I can enjoy rap music and still be a feminist

February 3, 2018

After soaking up all the Grammy’s coverage last week, I wasn’t surprised to see the #TimesUp and #MeToo movements from past awards shows seep into the event, as they should. Celebrities have an enormous platform and the ability to share what should be a global message. So by all means, wear your white roses and sing your truth.

 

 

And because of the beauty of free speech, Piers Morgan graciously shared his opinion of the Grammys – though no one asked for it. And now, I’m sharing mine.

 

In his own words, "The award for most sexist, misogynist bunch of vile hypocrites goes to…the Grammys!" After launching into a scathing review of the ceremony and its nominees, Piers then spent the rest of his article executing an uneducated takedown of rap/hip hop as a genre.

 

As most people do. Because if you back the feminist agenda, you should never listen to such smut, right? Wrong. So wrong.

 

First of all, can we just cut the White Knight shit for a second. I’m an educated woman with a degree and a decent IQ. So I don’t need anyone (least of all, a white man who just Googled the lyrics) explaining to me how rap and hip hop songs tend to describe women. I get it.

 

But if you’re going to talk about degrading women, talk about the big picture. Realistically, all genres of music are plagued by misogyny in one way or another. While rap and hip hop are always first to be criticised in this respect, people seem to forget that sexist treatment of women transcends all music genres. Women in punk have fought for equal visibility, metal rock chicks are still seen as a novelty and some of the misogyny that female-led indie bands cop is a joke.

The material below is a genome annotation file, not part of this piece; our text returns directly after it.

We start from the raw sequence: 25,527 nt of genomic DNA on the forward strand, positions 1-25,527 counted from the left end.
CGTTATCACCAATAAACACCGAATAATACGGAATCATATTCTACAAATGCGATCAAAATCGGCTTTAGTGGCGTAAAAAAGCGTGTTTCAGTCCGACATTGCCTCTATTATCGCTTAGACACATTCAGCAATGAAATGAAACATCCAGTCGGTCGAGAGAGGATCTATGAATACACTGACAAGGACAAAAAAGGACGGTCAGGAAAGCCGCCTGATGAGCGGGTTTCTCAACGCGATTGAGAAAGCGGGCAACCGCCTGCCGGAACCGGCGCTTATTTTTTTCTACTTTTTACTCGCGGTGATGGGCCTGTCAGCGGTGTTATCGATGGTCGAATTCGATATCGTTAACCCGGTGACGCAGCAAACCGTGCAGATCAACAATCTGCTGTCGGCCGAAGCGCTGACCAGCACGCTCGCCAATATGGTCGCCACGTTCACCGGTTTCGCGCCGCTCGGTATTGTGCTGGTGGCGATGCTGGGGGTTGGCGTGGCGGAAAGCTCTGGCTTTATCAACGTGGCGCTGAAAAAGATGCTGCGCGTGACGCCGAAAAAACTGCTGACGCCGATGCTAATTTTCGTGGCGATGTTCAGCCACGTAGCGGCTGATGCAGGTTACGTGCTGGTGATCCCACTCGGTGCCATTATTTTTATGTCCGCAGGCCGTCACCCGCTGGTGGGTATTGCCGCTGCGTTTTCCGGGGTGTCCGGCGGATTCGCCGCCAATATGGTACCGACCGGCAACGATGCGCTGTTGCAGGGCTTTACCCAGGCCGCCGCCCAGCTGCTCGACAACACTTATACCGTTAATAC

"First of all, can we just cut the White Knight shit for a second. I’m an educated woman with a degree and a decent IQ. So I don’t need anyone (least of all, a white man who just Googled the lyrics) explaining to me how rap and hip hop songs tend to describe women. I get it."

 

In case you missed it, there are plenty of chart topping hits outside of this genre with troubling lyrics. Let me explain, though few people would object to Adam Levine making a move on them, the entire film clip for ‘Animals’ is based on him stalking a random girl he sees while working at a butcher shop and singing:

 

‘Baby I’m preying on you tonight,

Hunt you down, eat you alive,

Just like animals…’

 

Can’t remember the last time I was hunted down like a wild bush pig. But he’s not rapping, so it’s not encouraging sexual harassment of women, right?

 

Oh hey there, Robin Thicke! Remember the time he tried to ‘domesticate’ women in ‘Blurred Lines’?

 

‘Okay, now he was close

Tried to domesticate you.

But you’re an animal,

Baby, it's in your nature.’

 

 

 

So women are animals again. Except this time, we need to be domesticated like pets instead of hunted like wildlife. Like, is this guy for real? Turns out he is. But still not derogatory to women though, because he’s not rapping, right? He’s singing ever so nicely in a suit while scantily clad women dance around him.

 

My point is, just because these lyrics aren’t as crass and profanity-laden as a rap verse, this doesn’t mean they don’t embody the same ideas.  Choosing to criticise one genre and ignore the rest does a disservice to all women.

 

"Women in punk have fought for equal visibility, metal rock chicks are still seen as a novelty and some of the misogyny that female-led indie bands cop is a joke."

 

And news flash: demeaning portrayals of women pop up in every medium, not just music.

 

How many times have I seen films (The Wolf of Wall Street is the first that springs to mind) where women play nothing more than the victim, the trophy wife, the nameless girlfriend or simply ‘the other woman?’ I’ve lost count.

 

And plenty of books do the same thing! I mean, don’t even get me started on 50 Shades of Grey. Please don’t misunderstand. I’m not saying that films, books, artwork or music that portray empowering females don’t exist. They absolutely do. But I’m just asking you to acknowledge the flip side of this coin.